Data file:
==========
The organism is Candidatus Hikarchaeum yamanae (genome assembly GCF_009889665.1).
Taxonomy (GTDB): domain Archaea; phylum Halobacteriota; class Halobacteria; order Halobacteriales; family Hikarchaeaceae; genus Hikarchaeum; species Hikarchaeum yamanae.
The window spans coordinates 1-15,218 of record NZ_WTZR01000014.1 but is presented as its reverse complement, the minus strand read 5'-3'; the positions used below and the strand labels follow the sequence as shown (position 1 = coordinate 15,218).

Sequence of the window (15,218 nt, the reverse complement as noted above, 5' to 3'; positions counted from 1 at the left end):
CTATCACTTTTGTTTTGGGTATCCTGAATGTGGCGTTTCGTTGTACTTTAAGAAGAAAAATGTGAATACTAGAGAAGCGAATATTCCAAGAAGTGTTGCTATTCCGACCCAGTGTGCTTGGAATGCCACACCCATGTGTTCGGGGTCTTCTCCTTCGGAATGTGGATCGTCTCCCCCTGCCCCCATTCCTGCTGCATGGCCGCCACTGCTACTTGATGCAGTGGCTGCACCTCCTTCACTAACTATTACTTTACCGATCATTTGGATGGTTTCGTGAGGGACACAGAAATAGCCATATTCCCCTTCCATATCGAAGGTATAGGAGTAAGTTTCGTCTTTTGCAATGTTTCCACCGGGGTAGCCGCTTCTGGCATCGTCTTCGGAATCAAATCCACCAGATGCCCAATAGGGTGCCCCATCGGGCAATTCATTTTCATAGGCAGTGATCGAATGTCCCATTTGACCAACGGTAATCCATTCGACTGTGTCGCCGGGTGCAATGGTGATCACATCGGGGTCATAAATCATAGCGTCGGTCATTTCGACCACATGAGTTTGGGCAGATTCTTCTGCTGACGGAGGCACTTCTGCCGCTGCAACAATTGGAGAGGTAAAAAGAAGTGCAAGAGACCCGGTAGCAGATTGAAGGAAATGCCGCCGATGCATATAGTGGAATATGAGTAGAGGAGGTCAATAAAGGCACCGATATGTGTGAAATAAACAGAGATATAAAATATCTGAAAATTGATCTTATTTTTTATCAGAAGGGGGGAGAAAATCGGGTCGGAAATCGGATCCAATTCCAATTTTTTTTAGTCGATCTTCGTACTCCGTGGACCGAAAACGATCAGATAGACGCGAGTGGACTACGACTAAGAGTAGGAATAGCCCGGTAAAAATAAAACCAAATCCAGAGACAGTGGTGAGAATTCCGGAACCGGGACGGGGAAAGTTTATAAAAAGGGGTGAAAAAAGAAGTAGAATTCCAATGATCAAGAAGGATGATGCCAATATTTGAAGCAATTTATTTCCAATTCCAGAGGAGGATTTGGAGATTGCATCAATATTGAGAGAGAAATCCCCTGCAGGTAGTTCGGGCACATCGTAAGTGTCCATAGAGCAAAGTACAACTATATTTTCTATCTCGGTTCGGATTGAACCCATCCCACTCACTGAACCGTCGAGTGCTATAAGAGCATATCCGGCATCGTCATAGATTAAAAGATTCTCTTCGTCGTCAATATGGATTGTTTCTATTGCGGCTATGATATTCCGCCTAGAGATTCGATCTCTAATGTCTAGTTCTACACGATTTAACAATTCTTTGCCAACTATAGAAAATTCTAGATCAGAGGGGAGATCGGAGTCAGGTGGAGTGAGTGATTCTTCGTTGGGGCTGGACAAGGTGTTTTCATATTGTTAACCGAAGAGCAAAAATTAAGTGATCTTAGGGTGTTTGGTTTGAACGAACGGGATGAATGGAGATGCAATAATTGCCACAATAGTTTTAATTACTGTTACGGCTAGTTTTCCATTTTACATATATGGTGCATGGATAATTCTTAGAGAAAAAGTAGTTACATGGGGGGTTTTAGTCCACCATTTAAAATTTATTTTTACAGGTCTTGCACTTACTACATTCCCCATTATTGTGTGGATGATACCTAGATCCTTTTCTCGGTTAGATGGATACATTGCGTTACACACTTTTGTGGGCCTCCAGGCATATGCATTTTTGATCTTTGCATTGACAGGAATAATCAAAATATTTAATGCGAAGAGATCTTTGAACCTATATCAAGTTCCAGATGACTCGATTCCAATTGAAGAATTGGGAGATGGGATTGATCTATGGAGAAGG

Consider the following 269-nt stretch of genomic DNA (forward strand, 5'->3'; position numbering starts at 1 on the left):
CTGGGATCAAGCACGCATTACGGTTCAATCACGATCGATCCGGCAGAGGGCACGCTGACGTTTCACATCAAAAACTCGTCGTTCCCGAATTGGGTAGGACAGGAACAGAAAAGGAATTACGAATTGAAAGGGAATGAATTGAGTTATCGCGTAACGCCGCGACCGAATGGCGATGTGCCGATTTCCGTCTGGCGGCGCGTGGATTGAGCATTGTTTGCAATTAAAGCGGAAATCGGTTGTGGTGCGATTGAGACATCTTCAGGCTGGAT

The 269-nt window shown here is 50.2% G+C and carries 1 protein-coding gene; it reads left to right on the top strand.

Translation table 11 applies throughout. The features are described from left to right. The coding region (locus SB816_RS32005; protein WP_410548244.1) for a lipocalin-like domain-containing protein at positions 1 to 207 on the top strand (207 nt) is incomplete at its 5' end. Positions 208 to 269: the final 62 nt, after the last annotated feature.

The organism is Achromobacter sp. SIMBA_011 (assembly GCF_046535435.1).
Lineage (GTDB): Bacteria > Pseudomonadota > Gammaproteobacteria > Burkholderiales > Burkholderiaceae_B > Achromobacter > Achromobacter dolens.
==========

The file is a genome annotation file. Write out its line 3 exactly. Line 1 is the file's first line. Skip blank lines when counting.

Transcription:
The window spans coordinates 1-15,218 of record NZ_WTZR01000014.1 but is presented as its reverse complement, the minus strand read 5'-3'; the positions used below and the strand labels follow the sequence as shown (position 1 = coordinate 15,218).